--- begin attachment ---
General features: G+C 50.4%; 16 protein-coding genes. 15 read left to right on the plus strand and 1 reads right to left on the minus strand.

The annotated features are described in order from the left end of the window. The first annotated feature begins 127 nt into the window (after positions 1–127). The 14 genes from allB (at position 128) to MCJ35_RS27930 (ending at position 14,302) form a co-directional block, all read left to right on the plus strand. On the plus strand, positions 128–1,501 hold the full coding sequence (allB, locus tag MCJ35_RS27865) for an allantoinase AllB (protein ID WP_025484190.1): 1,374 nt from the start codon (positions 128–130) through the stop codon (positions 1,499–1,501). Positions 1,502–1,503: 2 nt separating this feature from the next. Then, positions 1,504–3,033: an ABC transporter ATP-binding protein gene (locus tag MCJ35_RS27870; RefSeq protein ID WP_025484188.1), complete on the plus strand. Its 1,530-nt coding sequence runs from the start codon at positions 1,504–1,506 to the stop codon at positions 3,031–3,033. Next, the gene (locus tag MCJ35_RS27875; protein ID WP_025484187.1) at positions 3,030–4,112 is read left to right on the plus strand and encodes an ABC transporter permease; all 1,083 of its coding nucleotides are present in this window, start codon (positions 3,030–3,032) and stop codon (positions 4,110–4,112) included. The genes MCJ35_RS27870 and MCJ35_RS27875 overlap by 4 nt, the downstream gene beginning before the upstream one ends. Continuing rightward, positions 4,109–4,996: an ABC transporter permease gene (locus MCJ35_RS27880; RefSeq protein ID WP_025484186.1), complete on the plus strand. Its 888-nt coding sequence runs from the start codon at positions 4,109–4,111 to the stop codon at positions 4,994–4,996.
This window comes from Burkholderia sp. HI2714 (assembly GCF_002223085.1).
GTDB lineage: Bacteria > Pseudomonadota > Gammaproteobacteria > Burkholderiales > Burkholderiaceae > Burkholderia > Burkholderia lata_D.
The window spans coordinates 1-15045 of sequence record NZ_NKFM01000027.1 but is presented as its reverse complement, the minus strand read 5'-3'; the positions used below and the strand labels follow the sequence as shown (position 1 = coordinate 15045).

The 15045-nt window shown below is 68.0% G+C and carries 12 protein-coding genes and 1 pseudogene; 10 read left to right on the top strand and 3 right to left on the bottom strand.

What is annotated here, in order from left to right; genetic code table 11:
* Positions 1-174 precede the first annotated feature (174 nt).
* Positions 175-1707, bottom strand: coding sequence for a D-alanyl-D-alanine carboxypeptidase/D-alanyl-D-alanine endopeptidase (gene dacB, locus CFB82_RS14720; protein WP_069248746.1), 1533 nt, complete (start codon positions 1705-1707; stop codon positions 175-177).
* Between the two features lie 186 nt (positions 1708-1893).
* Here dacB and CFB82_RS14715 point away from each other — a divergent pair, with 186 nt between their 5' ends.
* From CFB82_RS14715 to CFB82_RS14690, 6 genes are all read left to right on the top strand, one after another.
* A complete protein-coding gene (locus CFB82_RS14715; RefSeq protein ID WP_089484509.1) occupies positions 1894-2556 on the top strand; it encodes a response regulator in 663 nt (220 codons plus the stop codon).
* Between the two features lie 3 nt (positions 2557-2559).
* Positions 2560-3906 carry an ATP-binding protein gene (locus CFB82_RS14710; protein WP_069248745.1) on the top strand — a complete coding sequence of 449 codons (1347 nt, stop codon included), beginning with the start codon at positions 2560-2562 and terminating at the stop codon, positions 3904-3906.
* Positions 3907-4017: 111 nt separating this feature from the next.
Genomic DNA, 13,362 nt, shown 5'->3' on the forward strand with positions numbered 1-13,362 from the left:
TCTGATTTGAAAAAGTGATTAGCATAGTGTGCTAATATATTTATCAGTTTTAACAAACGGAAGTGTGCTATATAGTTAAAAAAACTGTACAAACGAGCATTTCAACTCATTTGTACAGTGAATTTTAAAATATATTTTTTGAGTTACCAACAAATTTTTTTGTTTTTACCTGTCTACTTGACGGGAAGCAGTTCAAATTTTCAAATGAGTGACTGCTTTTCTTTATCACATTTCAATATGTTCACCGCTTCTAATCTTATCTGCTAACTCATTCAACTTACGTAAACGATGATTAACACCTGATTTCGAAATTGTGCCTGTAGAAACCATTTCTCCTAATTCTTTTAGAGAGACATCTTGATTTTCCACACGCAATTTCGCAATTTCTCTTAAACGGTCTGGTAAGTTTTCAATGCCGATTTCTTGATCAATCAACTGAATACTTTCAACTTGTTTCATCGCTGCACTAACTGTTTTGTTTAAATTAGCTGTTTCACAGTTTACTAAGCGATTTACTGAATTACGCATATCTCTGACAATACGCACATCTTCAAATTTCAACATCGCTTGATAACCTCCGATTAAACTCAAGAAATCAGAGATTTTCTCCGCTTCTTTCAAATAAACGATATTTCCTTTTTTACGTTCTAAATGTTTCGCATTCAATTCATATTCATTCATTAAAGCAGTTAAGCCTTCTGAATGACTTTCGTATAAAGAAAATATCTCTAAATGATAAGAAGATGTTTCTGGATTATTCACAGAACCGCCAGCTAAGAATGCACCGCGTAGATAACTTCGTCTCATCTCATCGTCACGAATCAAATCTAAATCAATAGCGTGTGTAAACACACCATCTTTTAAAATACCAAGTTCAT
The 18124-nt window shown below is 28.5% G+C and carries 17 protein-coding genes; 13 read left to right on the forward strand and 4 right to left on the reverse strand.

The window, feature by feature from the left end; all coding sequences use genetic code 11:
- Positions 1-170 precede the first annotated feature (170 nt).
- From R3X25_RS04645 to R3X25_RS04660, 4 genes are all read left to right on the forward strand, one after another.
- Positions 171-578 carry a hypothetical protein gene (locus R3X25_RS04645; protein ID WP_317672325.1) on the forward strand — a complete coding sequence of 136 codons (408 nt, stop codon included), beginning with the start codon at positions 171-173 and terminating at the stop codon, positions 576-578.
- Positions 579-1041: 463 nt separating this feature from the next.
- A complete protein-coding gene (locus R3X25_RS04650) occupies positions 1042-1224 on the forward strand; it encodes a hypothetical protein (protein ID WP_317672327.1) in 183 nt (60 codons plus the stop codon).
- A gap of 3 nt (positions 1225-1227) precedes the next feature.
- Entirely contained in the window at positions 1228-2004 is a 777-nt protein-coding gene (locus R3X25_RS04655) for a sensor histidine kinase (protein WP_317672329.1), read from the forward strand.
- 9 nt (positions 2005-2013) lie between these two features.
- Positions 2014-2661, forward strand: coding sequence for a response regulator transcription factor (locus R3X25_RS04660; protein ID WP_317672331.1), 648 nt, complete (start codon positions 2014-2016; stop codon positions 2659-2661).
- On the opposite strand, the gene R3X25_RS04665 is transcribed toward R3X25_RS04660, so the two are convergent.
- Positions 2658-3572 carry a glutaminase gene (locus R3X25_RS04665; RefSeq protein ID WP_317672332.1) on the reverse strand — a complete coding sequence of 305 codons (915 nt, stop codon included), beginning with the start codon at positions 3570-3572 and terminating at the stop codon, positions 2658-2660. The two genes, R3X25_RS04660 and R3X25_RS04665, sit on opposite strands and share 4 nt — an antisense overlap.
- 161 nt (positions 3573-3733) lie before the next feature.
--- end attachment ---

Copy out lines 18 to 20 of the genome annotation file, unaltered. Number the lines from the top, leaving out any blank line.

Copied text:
TCTGATTTGAAAAAGTGATTAGCATAGTGTGCTAATATATTTATCAGTTTTAACAAACGGAAGTGTGCTATATAGTTAAAAAAACTGTACAAACGAGCATTTCAACTCATTTGTACAGTGAATTTTAAAATATATTTTTTGAGTTACCAACAAATTTTTTTGTTTTTACCTGTCTACTTGACGGGAAGCAGTTCAAATTTTCAAATGAGTGACTGCTTTTCTTTATCACATTTCAATATGTTCACCGCTTCTAATCTTATCTGCTAACTCATTCAACTTACGTAAACGATGATTAACACCTGATTTCGAAATTGTGCCTGTAGAAACCATTTCTCCTAATTCTTTTAGAGAGACATCTTGATTTTCCACACGCAATTTCGCAATTTCTCTTAAACGGTCTGGTAAGTTTTCAATGCCGATTTCTTGATCAATCAACTGAATACTTTCAACTTGTTTCATCGCTGCACTAACTGTTTTGTTTAAATTAGCTGTTTCACAGTTTACTAAGCGATTTACTGAATTACGCATATCTCTGACAATACGCACATCTTCAAATTTCAACATCGCTTGATAACCTCCGATTAAACTCAAGAAATCAGAGATTTTCTCCGCTTCTTTCAAATAAACGATATTTCCTTTTTTACGTTCTAAATGTTTCGCATTCAATTCATATTCATTCATTAAAGCAGTTAAGCCTTCTGAATGACTTTCGTATAAAGAAAATATCTCTAAATGATAAGAAGATGTTTCTGGATTATTCACAGAACCGCCAGCTAAGAATGCACCGCGTAGATAACTTCGTCTCATCTCATCGTCACGAATCAAATCTAAATCAATAGCGTGTGTAAACACACCATCTTTTAAAATACCAAGTTCAT
The 18124-nt window shown below is 28.5% G+C and carries 17 protein-coding genes; 13 read left to right on the forward strand and 4 right to left on the reverse strand.

The window, feature by feature from the left end; all coding sequences use genetic code 11: